Friday, June 11, 2010

Pisa - A Pleasant Re-Visit

It was 50 years ago that I last visited Pisa. My memory of what I saw then has no relationship to what I/we saw on our trip on 8 June. What I recall from the earlier visit was a Tower that was closed to the public because of it's constant tilting, albeit fractions of an inch per year, the marble dark with years of neglect and less of a crowd in the Piazza.  I have absolutely no recollection of the Duomo (Cathedral) or the Baptistery alongside the Duomo or the Campo Santo (Cemetery).  I wish I had a photo of that period one half century ago to contrast it to what we saw on this visit. 

The Leaning Tower (Torre Pendente), the Duomo, the Baptistery and the walls of the Campo Santo have gone through years of restoration and cleaning. The marble on each building is now sparkling white and radiates with a brilliance that we certainly appreciated.

The Tower and Duomo go back to the 12 century, construction began in 1173 and it was completed by 1350, but by the end of 1350, the tower was leaning.4 feet 5 inches off true vertical. By 1817, the tower was now leaning 12 feet 6 inches and by 1993, the tower was at 17 feet 5 inches off of a vertical axis. There was a concerted effort some years ago to abate the continued leaning of the tower, but where it stands now was not in any of our literature. Visitors continue to climb the 350 stairs to the top of the tower - at a hefty price of 15euros ($18)                                                                                                                                

This photo gives you a good view of how much the tower has leaned from the vertical axis.

The cathedral is a breathtaking architectural masterpiece. This photo was taken through a window of the of an upper window of the Baptistery. Someone creatively cut a 5 niches square of the metal wires that protect the glass allowing photographers to place their camera lens directly against the glass to get this shot. How convenient and considerate. So, if you happen to be in Pisa, climb the 30-40 stairs to the upper floor of the Baptistery and look for this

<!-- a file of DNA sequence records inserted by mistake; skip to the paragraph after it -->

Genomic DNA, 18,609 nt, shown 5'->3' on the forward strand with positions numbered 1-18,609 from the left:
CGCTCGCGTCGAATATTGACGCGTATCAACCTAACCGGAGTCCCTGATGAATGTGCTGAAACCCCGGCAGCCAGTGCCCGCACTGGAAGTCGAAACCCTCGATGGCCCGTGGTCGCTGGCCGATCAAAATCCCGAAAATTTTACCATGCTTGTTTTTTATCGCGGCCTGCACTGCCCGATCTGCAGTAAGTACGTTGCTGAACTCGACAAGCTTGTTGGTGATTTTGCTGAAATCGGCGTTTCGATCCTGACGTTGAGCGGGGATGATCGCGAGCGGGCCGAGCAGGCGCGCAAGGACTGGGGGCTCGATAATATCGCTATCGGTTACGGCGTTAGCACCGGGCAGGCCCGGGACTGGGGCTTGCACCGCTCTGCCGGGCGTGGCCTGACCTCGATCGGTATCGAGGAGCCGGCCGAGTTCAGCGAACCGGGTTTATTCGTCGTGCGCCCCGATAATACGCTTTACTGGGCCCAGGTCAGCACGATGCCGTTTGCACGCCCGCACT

Inside of the Cathedral. Note the Pulpit. Comments follow.

In the early 14th century one of Italy's master carvers, Giovanni Pisano, began what is today one of his major works - the Cathedral Pulpit.  He started in 1302 and finished it in 1311. To put this into perspective, Dante began writing the Divine Comedy in 1302.  Pisa falls to Florence in 1406 and Michelangelo completed David in 1502.

Finally, the Campo Santo, which contains earth from the Holy Land and a number of caved Sarcophagi. It was completed in 1278. There is a Moorish influence in the design of the buildings seen in the inlaid marble, and geometric patterns

These photos are among hundreds taken during our visit, but too many to include here, but they represent the architectural beauty of this city, which remains one of Italy's most important destinations for tourists. We can understand why as you look at the various monuments built more than 700 years ago that continue to enthrall both young and old. It's a unique city and a must for anyone visiting Italy to see. The one drawback that we immediately noticed was the number of stands selling replicas of the Tower or other memorabilia, all with the eye shot of the these famous monuments.

1 comment:

  1. Great photos - Mike and I thoroughly enjoyed our stop in Lucca. I know it's a bit far, but if you ever get the chance, it's worth the visit. We have arrived at our destination (as Muriel would say) We are staying in La Spezia.